"Show me the money!” The popular tagline is from the famous 1996 film “Jerry Maguire,” in which Cuba Gooding Jr. portrayed a football player challenging his agent to fight for his rightful worth. It’s also the perfect mantra for your company’s collections efforts. With equal urgency and enthusiasm, collections should be a primary effort shared organization-wide. Perception becomes reality. If collections aren’t perceived as important, they won’t be a top priority for staff members or customers.

Where our business failed at collections was by jumping on the list only when we were low on cash flow. Putting the company into a paralyzed state caused a rush to bombard customers to relieve the cash pressure. After years of punishing ourselves and our customers, we finally realized there is a better way. Here is how we turned the word “collections” from a dirty word into a welcomed part of daily operations.


The Collections Process

It’s always a good time to think about getting paid. Collecting money owed should be a consideration at all phases of the process, including:

• At time of estimate scheduling.There is no better time to gather all the information needed to help collect a balance than when scheduling the estimate. Usually this is when the customer is in the most need and will volunteer detailed information such as mailing address, e-mail and cell phone number, all contact methods that will make collections easier. Create an estimate scheduling form so these items are not missed. Have the estimate scheduler to verify building ownership via the county’s online tax collector or property appraiser website. It’s good to know who the real owner is so the contract can be titled correctly to ensure proper enforcement of contract terms.

• At time of estimate.Setting solid expectations at the time of estimate will make the entire collections process easier. It can also be a powerful sales tool. Present payment terms as an option for the customer choose. Letting the customer take ownership will let them set their own standards they will feel inclined to live up to. Try something like, “You have the option to pay a 50 percent deposit with balance due upon substantial completion. Another option is a 20 percent deposit, with 50 percent due upon dry-in and 30 percent upon substantial completion. Or would you like to take advantage of our other payment options?” Also, let the customer know there is a final step to their project at which time payment is expected. We call it the “final walkthrough,” and it concludes with turning over final documentation and receiving payment.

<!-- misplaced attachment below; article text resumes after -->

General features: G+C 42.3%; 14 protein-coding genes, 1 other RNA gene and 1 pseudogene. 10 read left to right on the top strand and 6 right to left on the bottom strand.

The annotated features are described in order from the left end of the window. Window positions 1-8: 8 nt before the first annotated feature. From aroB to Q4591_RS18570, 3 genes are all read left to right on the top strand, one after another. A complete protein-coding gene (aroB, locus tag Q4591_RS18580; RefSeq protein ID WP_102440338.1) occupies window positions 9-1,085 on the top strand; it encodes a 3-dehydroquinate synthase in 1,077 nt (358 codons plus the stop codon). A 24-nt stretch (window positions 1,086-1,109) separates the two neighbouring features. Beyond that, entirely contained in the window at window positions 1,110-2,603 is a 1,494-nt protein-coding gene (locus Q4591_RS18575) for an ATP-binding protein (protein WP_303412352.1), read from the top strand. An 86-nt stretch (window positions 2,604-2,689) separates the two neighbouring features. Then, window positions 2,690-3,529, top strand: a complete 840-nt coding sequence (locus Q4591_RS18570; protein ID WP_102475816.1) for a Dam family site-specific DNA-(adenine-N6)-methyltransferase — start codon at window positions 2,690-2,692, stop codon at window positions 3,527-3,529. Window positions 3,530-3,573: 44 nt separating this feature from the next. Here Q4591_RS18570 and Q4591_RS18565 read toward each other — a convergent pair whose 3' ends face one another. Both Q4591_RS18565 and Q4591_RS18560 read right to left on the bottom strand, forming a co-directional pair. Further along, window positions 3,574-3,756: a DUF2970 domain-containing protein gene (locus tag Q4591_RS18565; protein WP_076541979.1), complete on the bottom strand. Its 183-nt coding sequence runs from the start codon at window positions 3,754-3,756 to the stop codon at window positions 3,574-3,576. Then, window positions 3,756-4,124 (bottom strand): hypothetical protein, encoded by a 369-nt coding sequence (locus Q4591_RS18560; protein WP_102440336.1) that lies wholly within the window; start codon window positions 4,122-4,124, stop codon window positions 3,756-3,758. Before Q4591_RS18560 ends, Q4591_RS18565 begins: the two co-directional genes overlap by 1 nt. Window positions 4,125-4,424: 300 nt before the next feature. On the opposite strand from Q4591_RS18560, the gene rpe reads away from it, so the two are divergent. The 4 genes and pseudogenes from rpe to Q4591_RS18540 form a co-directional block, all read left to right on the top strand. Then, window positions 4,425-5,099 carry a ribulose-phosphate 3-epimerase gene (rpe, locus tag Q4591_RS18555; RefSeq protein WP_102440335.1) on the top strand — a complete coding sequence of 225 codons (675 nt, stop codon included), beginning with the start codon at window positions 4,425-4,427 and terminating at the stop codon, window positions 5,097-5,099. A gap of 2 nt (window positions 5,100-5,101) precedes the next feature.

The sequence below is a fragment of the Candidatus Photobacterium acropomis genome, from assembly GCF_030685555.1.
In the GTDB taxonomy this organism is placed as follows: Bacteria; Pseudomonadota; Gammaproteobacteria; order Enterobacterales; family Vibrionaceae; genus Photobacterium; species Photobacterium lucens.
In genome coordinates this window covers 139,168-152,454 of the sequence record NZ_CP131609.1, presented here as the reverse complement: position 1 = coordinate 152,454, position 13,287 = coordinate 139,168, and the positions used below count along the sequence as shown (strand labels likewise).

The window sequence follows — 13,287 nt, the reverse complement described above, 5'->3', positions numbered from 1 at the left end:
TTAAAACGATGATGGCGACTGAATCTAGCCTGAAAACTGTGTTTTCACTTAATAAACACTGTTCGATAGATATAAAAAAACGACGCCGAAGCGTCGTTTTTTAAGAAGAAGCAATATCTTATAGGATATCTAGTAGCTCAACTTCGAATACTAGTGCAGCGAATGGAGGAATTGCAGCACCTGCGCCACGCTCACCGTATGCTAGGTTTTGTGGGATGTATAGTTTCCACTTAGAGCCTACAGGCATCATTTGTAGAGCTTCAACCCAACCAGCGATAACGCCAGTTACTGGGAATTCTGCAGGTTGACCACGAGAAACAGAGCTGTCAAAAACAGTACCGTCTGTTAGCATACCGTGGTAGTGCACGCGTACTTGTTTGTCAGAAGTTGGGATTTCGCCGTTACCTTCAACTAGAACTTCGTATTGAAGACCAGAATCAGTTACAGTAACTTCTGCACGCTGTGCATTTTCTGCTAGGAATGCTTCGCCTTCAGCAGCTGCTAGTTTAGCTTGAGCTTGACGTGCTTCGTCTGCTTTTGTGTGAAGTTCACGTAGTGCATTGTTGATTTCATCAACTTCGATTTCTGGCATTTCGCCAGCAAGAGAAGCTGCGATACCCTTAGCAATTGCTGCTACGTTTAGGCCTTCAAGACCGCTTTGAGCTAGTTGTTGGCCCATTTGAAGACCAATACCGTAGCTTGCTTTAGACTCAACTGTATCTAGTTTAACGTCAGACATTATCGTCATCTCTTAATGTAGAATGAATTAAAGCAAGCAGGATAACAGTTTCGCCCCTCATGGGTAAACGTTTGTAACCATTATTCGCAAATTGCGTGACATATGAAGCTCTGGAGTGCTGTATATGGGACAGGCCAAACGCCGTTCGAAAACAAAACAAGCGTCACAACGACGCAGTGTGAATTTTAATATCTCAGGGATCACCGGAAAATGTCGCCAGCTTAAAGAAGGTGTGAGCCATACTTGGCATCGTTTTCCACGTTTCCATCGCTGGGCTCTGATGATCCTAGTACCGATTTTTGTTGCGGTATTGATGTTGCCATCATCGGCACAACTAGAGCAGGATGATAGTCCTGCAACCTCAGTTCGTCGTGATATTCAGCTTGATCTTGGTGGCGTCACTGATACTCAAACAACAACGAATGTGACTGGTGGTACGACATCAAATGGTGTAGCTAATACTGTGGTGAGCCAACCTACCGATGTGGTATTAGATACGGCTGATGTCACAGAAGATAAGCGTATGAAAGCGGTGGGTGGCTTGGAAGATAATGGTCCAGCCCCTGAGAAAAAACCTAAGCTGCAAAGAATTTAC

• During production.When job changes occur, make sure to procure a signed acceptance of the detailed changes and the price they represent. If needed, stop the job in progress until a work order is authorized. It’s always better to set a firm price on the work order rather than one based on time and materials, which can be disputed later.

• Upon completion.Use a closing packet as a way to finalize job completion. Include items such as warranty, copy of job photos throughout the project, finalized permit inspections, care for your roof inspections, maintenance guidelines, final invoice, sign-off sheet and an IOU page for any unfinished or punch-out items that need to be fixed. Try to schedule this when the crew is just finishing the job so any small touch-up items can be completed while they are there. Perform a final walkthrough with the customer. If there are punch-out items, get the customer to commit to holding back a small portion of the final balance until the items are fixed and have them sign the sign-off sheet so the crew can be paid their bonus.